By Johan Ahlander and Simon Johnson
OREBRO (Reuters) - In the span of eight days in May, three young men were shot dead in a small neighborhood of the town of Orebro, part of a wave of gang violence spreading from big cities to small-town Sweden that is topping voters' concerns ahead of elections next month.
The killings took place in Varberga, a collection of low-rise brick houses about two miles (3 km) from Orebro's picturesque city centre in central Sweden. The neighborhood is home to about 3,300 people, many of them of Christian Syrian origin.
It is one of 61 areas in Sweden, all with a high proportion of immigrants, listed by police as risk areas for rising gang violence. The government says gang crime, fuelled by the drug trade, is linked to poor integration of Sweden's large immigrant community.
"I have lived all over Orebro and I used to love this neighborhood, but now I think I may have to get out of here," said Asa Ahlgren, 65, a retired social worker.
Ahlgren is a friend of the family of the first victim, a 30-year-old man from the Syrian community, and her apartment overlooks the parking lot where he was slain.
The police has not named the victim but said he was not previously known in relation to any crime.
Police said the three execution-style killings in Orebro - which is home to around 130,000 people - appear to be gang related but no suspects have been detained. It declined to provide further details, citing the ongoing investigations.
Gang crime is not new to Sweden.
A report last year from the Swedish National Council for Crime Prevention showed that, of 22 European countries with comparable data, only Croatia had more gun deaths per capita over the last four years, a stark contrast to two decades ago when Sweden was toward the bottom.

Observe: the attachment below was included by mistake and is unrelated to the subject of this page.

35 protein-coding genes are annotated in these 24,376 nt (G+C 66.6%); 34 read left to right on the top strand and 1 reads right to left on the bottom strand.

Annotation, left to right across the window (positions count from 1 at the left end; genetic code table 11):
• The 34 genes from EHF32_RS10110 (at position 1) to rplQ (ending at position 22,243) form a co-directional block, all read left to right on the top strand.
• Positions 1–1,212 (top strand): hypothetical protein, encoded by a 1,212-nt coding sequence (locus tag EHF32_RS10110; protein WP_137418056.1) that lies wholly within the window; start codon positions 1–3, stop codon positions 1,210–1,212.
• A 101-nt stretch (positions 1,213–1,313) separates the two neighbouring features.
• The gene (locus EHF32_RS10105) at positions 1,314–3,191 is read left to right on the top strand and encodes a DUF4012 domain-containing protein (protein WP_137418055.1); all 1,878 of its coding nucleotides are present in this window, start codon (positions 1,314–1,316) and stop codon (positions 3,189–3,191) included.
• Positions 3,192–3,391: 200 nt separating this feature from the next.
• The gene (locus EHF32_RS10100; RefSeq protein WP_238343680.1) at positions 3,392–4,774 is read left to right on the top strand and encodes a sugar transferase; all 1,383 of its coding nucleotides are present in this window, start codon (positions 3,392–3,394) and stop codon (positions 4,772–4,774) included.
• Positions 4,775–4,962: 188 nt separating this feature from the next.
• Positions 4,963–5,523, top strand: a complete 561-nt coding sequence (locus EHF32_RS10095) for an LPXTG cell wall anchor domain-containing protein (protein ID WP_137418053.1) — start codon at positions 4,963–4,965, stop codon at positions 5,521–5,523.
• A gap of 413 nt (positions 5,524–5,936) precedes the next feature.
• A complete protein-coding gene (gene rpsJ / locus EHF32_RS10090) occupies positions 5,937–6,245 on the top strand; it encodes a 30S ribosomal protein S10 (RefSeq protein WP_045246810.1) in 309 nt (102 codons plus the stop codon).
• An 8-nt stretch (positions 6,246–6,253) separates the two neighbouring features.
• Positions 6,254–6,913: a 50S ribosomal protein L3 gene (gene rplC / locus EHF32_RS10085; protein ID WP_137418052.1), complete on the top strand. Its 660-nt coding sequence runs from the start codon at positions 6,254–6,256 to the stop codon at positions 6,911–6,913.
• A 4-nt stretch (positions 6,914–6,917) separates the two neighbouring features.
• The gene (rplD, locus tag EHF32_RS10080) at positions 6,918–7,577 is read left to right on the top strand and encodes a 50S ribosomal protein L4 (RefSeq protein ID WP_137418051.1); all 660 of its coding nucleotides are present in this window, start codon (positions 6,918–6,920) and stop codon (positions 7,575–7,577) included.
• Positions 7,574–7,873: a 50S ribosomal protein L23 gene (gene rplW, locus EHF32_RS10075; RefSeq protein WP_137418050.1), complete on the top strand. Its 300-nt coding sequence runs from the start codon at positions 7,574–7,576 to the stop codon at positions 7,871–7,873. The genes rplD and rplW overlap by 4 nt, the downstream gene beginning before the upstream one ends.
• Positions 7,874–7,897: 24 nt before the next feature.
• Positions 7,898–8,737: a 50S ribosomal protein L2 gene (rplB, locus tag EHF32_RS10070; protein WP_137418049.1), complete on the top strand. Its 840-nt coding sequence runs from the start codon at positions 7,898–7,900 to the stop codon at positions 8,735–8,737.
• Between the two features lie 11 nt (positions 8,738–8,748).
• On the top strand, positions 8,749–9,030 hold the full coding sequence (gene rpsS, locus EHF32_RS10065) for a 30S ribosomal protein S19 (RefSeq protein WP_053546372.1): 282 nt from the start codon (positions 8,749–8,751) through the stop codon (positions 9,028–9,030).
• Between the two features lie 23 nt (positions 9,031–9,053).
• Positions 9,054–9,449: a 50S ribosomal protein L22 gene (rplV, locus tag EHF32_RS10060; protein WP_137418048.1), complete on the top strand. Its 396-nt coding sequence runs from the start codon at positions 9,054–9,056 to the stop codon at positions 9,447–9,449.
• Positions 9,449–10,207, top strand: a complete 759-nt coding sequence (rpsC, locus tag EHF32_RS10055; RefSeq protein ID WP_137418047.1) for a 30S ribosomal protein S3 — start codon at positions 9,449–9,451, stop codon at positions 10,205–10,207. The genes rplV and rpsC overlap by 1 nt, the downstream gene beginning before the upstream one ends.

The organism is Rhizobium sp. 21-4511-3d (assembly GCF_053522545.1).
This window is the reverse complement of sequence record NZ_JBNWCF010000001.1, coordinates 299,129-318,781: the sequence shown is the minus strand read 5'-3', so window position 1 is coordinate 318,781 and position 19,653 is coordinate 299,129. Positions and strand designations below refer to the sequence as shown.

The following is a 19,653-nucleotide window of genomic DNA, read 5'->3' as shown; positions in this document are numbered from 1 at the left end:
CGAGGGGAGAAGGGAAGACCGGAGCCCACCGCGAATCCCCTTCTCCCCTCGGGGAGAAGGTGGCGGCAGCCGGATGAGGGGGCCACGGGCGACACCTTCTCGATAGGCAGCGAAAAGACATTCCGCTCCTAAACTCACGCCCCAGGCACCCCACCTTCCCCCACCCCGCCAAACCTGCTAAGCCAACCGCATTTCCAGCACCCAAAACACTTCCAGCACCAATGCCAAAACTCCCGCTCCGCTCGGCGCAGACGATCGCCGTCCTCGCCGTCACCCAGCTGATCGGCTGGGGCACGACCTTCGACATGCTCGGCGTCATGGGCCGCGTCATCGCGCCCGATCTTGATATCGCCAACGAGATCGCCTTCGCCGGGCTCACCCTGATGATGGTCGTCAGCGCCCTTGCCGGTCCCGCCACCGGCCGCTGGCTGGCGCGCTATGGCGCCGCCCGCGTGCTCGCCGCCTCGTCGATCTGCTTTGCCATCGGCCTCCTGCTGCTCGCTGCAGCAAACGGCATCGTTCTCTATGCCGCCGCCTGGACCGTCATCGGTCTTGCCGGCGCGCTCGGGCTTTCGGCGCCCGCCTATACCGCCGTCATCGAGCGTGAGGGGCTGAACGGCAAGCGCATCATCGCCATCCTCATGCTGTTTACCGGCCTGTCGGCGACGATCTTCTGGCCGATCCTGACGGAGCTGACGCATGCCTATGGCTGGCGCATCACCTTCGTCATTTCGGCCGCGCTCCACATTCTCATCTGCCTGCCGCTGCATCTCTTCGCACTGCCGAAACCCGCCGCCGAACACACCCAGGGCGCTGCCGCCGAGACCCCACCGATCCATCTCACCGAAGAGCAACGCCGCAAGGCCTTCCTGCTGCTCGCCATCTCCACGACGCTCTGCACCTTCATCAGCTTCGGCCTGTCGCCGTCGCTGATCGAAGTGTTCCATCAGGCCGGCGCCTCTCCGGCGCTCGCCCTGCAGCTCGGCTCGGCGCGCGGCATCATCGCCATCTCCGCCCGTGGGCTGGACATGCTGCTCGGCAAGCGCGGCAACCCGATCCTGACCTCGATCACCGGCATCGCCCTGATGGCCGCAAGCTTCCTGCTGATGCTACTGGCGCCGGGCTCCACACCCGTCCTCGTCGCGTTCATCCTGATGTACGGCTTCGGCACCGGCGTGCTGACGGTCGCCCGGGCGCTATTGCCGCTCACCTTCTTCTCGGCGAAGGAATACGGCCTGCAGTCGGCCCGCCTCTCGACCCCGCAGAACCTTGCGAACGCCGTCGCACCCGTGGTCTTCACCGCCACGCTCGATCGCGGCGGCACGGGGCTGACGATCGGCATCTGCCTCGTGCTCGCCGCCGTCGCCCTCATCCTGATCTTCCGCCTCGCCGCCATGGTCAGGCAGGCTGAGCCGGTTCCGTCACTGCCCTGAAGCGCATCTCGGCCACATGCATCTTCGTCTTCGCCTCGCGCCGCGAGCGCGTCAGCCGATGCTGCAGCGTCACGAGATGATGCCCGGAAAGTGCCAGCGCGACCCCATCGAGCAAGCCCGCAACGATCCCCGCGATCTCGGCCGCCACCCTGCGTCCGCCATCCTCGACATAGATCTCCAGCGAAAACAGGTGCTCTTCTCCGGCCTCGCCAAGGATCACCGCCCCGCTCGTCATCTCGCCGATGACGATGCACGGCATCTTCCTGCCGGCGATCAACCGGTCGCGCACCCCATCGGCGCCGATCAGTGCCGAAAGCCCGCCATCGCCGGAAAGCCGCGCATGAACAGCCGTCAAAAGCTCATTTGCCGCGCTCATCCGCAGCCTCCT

Whereas gun violence used to be mostly confined to the immigrant-dominated suburbs of Sweden's three largest cities - Stockholm, Gothenburg and Malmo - in recent months smaller towns have increasingly born the brunt.
So far this year, 44 people have been shot dead in Sweden, almost all of them in connection with suspected gang crime, according to police. That compares to 46 for all of 2021.
And more than half of the shootings this year have occurred outside the three major cities - compared with an average of around 35 percent in recent years - as many gangs have branched out across the country.
Mattias Forssten, the Orebro Police chief superintendent, said the number of gangs in the town had risen to between 10 and 15, and they have become far more violent. Most of them have some connection to criminal groups in the major cities, he said.
"Where maybe 10 years ago they gave someone a beating, they then switched to shooting each other in the legs. Now they shoot each other in the head," Forssten said, adding that the violence was often caused by turf-wars over drug sales.
As the violence has spread, it has risen to the top of voter concerns for the first time since such polling began, with 41% saying crime was their biggest worry according to a report this year by Gothenburg University's Society, Opinion and Media Institute.
That poses a problem for Sweden's ruling Social Democrats, who are seeking a third consecutive term at the Sept. 11 election.
Despite tougher gun control laws and additional resources for policing, the Social Democrats have been unable to stem the rise in gang crime during their eight years in power.